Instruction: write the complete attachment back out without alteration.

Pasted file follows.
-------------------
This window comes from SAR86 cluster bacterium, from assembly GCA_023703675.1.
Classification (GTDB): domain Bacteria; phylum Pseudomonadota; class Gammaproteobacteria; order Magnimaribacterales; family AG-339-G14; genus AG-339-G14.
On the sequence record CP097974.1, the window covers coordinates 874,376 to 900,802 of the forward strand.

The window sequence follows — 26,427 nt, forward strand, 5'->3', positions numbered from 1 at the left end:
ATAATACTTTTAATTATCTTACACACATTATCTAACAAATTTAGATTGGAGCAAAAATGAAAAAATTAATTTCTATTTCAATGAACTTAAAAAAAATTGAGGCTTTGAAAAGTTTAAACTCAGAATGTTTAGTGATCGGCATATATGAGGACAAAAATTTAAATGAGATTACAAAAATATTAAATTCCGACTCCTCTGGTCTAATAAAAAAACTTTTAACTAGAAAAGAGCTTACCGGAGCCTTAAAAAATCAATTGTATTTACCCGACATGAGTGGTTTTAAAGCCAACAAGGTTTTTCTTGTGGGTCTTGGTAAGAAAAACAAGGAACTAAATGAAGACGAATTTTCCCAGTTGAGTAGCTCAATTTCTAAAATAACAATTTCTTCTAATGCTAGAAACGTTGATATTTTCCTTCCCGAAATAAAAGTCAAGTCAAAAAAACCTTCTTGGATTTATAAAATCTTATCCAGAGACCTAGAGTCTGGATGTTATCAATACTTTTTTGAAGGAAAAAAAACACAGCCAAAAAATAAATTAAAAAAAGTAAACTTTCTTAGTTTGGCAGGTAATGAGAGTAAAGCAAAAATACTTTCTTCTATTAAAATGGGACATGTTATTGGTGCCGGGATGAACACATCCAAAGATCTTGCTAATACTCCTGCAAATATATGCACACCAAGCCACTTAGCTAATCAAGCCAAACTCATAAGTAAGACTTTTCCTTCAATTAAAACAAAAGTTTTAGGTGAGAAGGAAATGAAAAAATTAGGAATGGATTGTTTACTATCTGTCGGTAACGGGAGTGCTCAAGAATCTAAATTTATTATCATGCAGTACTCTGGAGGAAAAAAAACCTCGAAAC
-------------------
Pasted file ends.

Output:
This window comes from SAR86 cluster bacterium, from assembly GCA_023703675.1.
Classification (GTDB): domain Bacteria; phylum Pseudomonadota; class Gammaproteobacteria; order Magnimaribacterales; family AG-339-G14; genus AG-339-G14.
On the sequence record CP097974.1, the window covers coordinates 874,376 to 900,802 of the forward strand.

The window sequence follows — 26,427 nt, forward strand, 5'->3', positions numbered from 1 at the left end:
ATAATACTTTTAATTATCTTACACACATTATCTAACAAATTTAGATTGGAGCAAAAATGAAAAAATTAATTTCTATTTCAATGAACTTAAAAAAAATTGAGGCTTTGAAAAGTTTAAACTCAGAATGTTTAGTGATCGGCATATATGAGGACAAAAATTTAAATGAGATTACAAAAATATTAAATTCCGACTCCTCTGGTCTAATAAAAAAACTTTTAACTAGAAAAGAGCTTACCGGAGCCTTAAAAAATCAATTGTATTTACCCGACATGAGTGGTTTTAAAGCCAACAAGGTTTTTCTTGTGGGTCTTGGTAAGAAAAACAAGGAACTAAATGAAGACGAATTTTCCCAGTTGAGTAGCTCAATTTCTAAAATAACAATTTCTTCTAATGCTAGAAACGTTGATATTTTCCTTCCCGAAATAAAAGTCAAGTCAAAAAAACCTTCTTGGATTTATAAAATCTTATCCAGAGACCTAGAGTCTGGATGTTATCAATACTTTTTTGAAGGAAAAAAAACACAGCCAAAAAATAAATTAAAAAAAGTAAACTTTCTTAGTTTGGCAGGTAATGAGAGTAAAGCAAAAATACTTTCTTCTATTAAAATGGGACATGTTATTGGTGCCGGGATGAACACATCCAAAGATCTTGCTAATACTCCTGCAAATATATGCACACCAAGCCACTTAGCTAATCAAGCCAAACTCATAAGTAAGACTTTTCCTTCAATTAAAACAAAAGTTTTAGGTGAGAAGGAAATGAAAAAATTAGGAATGGATTGTTTACTATCTGTCGGTAACGGGAGTGCTCAAGAATCTAAATTTATTATCATGCAGTACTCTGGAGGAAAAAAAACCTCGAAAC